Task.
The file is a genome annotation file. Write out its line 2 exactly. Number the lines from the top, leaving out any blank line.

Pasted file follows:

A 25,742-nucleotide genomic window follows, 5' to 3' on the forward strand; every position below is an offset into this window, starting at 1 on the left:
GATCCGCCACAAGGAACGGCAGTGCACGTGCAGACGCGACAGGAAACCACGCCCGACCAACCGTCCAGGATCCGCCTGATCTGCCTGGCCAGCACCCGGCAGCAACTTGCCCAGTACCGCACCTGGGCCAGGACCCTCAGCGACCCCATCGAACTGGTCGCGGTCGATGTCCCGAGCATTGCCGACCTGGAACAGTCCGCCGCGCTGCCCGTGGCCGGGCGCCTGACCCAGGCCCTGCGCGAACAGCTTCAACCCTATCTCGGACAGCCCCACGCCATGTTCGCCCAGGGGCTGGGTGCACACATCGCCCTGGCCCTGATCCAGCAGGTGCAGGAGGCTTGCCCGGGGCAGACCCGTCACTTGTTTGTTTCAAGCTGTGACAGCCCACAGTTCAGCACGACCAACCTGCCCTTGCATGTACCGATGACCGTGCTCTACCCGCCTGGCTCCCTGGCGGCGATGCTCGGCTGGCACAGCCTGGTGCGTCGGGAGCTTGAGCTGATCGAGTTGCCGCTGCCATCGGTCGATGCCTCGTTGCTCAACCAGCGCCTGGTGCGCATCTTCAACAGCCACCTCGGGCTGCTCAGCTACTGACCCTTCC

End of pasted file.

GATCCGCCACAAGGAACGGCAGTGCACGTGCAGACGCGACAGGAAACCACGCCCGACCAACCGTCCAGGATCCGCCTGATCTGCCTGGCCAGCACCCGGCAGCAACTTGCCCAGTACCGCACCTGGGCCAGGACCCTCAGCGACCCCATCGAACTGGTCGCGGTCGATGTCCCGAGCATTGCCGACCTGGAACAGTCCGCCGCGCTGCCCGTGGCCGGGCGCCTGACCCAGGCCCTGCGCGAACAGCTTCAACCCTATCTCGGACAGCCCCACGCCATGTTCGCCCAGGGGCTGGGTGCACACATCGCCCTGGCCCTGATCCAGCAGGTGCAGGAGGCTTGCCCGGGGCAGACCCGTCACTTGTTTGTTTCAAGCTGTGACAGCCCACAGTTCAGCACGACCAACCTGCCCTTGCATGTACCGATGACCGTGCTCTACCCGCCTGGCTCCCTGGCGGCGATGCTCGGCTGGCACAGCCTGGTGCGTCGGGAGCTTGAGCTGATCGAGTTGCCGCTGCCATCGGTCGATGCCTCGTTGCTCAACCAGCGCCTGGTGCGCATCTTCAACAGCCACCTCGGGCTGCTCAGCTACTGACCCTTCC